In Sri Lanka if we want to insult someone for being ugly we say they look like the Gray Langur (Heli Wandura).
Secondly, the social side:
Tufted Gray Langur feeding
Tufted Gray Langur grooming
Tufted Gray Langur grooming young
Tufted Gray Langur with baby langur
I personally love the last photo where the langur is holding the baby and looking thoughtful. There’s some humanness about it. Also, it was very protective of the baby.. he soon turned to the side, hiding the baby from my sight.
We are snowed in, here in Canada. My sibling, 13 years of age, says he hates the snow. Says it’s polluted with chemicals (seems he took the school lesson on pollution to heart).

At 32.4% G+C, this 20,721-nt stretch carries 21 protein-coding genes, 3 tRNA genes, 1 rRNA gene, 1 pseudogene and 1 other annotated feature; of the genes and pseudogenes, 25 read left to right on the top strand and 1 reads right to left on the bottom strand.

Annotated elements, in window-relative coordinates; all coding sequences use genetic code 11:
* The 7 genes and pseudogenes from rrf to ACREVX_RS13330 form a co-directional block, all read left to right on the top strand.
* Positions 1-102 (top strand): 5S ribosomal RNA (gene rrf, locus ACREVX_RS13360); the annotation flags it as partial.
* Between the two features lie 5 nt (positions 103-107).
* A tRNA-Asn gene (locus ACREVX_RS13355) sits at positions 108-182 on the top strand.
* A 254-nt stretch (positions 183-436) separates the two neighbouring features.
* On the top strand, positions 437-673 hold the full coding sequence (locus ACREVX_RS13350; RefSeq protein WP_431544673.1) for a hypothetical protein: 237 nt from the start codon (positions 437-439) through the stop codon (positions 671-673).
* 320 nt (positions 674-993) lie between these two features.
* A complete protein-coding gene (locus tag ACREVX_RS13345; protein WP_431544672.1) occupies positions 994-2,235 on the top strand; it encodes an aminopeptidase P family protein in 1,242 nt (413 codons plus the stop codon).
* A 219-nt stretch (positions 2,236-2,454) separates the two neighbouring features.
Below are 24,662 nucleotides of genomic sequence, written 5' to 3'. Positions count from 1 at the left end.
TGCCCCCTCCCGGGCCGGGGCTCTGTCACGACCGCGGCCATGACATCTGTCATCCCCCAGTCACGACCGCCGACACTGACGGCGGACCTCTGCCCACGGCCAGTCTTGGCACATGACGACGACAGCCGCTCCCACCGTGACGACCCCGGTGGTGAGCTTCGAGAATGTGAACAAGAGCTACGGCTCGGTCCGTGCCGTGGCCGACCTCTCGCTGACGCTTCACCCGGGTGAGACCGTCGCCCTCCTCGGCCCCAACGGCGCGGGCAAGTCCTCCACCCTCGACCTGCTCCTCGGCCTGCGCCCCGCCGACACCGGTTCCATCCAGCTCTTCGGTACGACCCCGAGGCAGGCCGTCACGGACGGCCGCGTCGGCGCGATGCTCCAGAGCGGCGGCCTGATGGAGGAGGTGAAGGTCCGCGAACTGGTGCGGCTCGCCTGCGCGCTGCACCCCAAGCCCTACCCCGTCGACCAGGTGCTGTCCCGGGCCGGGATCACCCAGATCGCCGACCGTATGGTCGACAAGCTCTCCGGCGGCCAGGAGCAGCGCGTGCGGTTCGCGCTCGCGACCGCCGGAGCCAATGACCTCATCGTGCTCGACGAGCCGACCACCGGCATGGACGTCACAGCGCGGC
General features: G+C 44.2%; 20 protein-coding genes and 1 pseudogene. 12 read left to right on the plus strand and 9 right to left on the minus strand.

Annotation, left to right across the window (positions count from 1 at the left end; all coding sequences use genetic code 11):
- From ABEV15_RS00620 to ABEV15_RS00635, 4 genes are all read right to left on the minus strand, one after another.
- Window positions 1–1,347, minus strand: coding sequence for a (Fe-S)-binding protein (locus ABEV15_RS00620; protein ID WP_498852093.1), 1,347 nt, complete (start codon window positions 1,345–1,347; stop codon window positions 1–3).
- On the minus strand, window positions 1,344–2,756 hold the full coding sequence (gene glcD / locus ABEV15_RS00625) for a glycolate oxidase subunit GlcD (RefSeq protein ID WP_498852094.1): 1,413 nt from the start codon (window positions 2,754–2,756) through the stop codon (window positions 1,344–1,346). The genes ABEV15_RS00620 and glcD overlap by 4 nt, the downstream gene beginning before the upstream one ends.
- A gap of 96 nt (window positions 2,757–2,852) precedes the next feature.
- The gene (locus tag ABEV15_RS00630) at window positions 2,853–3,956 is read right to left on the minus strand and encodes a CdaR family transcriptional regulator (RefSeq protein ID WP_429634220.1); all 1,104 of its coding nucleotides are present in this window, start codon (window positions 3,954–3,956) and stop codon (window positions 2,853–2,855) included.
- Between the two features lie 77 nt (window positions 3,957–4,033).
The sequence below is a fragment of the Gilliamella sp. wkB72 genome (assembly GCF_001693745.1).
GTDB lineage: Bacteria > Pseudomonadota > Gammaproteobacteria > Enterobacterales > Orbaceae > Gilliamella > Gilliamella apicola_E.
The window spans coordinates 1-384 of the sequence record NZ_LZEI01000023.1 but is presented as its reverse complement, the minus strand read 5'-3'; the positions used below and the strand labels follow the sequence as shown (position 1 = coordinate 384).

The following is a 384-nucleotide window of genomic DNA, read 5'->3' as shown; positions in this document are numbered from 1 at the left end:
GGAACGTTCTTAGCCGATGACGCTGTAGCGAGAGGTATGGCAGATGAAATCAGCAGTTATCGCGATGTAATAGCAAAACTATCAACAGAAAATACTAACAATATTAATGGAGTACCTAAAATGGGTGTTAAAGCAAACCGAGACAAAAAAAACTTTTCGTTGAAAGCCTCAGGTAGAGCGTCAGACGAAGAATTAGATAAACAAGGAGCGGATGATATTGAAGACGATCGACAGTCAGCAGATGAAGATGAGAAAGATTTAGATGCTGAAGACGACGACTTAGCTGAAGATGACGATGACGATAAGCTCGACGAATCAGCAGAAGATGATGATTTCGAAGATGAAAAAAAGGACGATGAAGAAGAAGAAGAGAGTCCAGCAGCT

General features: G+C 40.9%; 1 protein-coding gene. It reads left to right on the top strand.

A friend 33 years of age asks if the kids played outside in the snow. Says that was a favorite thing to do and it was exhilarating to throw balls of snow at each other.
I look out of the window at the snow that’s falling and play guitar for four hours straight. At 23, I am regaining the ‘child’ in me.
The children at home don’t look outside. The blinds are closed and the backs are turned. They do their homework for most of the day.
The photos are of their cousins in Sri Lanka. They run, smile, and throw sticks at nothingness. There might be some pollution in the paddy fields.
I don’t know what’s the point of this blog post. Except, maybe; If I ever have a kid myself, I would like them to have access to the natural world. I will take them out, show them that screens aren’t the only places to find play.